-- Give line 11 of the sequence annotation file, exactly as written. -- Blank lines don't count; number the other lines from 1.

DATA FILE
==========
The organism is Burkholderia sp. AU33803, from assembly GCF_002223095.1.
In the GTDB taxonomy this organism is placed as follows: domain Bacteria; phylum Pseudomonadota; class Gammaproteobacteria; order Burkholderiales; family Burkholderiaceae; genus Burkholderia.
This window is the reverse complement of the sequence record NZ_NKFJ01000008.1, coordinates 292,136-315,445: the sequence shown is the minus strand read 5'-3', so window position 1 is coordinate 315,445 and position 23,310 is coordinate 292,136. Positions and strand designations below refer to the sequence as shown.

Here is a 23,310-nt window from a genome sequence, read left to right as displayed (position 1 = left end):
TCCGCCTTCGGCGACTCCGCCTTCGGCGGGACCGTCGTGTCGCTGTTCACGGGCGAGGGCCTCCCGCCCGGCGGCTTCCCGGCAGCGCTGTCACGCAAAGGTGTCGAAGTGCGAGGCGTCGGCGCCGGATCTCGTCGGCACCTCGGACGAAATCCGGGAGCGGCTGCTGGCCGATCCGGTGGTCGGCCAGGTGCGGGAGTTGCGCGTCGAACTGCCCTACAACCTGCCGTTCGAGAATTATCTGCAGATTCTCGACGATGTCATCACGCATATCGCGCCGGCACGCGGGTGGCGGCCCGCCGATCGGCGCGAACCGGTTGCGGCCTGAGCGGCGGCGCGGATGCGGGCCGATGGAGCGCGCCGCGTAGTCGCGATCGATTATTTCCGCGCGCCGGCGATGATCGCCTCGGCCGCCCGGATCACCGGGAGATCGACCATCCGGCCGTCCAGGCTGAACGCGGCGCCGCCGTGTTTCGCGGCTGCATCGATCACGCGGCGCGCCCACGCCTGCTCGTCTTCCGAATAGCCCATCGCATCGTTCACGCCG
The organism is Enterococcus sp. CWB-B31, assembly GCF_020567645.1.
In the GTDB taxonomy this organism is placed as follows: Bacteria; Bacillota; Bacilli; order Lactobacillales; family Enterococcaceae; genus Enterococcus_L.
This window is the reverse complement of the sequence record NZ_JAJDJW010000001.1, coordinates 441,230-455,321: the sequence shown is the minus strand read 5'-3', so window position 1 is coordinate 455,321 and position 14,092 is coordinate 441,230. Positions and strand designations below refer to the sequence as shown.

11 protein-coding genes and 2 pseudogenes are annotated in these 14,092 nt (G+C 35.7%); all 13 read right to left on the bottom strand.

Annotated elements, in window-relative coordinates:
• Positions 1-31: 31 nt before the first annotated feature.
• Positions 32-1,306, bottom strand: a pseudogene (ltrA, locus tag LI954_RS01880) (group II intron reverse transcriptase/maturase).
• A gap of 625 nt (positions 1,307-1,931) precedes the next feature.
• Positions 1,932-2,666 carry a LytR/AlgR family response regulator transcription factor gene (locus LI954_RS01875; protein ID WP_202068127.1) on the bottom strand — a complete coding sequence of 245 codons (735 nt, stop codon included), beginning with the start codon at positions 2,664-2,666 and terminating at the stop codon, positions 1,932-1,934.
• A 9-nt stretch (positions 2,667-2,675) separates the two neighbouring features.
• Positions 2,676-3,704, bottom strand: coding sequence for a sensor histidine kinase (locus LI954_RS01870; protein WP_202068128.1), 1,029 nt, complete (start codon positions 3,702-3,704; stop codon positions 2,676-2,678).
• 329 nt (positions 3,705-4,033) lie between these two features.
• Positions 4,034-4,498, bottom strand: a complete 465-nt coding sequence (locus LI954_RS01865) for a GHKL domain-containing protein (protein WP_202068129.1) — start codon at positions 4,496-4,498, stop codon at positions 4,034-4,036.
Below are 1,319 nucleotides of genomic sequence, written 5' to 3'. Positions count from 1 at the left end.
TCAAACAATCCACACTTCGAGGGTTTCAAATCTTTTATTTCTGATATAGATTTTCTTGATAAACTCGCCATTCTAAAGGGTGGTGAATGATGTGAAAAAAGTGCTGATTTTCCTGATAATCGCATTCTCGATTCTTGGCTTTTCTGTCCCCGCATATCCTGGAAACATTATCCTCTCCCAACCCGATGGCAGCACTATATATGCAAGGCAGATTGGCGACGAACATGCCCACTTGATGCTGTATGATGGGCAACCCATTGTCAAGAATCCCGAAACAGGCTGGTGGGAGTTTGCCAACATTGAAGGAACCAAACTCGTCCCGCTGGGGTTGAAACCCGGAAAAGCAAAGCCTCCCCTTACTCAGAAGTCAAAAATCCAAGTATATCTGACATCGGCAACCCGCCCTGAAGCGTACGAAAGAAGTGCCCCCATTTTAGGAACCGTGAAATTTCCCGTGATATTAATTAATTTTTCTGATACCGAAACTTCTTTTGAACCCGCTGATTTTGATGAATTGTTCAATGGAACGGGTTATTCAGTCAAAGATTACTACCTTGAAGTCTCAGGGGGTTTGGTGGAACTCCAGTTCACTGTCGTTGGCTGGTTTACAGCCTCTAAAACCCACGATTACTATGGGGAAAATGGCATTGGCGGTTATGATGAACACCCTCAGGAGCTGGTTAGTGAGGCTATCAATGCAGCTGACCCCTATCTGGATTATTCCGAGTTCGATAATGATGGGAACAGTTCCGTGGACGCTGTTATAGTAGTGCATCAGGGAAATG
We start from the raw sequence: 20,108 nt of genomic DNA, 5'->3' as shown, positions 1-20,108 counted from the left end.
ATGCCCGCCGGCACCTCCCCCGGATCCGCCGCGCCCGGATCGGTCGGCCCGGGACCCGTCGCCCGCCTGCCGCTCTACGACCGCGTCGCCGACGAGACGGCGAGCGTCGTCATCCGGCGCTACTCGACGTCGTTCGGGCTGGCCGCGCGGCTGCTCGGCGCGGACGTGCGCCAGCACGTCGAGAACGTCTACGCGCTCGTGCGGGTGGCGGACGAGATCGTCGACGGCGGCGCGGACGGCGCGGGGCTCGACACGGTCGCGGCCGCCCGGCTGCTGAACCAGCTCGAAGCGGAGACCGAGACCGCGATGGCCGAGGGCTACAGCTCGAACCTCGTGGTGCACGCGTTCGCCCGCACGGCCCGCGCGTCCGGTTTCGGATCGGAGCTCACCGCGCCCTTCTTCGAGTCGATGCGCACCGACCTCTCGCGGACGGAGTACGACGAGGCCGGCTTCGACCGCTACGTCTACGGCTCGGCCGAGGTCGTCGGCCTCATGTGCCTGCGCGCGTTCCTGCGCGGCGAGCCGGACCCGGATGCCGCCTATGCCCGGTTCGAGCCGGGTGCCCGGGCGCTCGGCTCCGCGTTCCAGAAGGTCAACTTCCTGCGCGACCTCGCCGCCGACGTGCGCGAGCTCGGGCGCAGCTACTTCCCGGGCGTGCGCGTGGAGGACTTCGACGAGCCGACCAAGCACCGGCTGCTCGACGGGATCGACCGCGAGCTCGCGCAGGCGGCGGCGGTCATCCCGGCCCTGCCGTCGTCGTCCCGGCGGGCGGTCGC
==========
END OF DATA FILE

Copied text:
• Positions 1-31: 31 nt before the first annotated feature.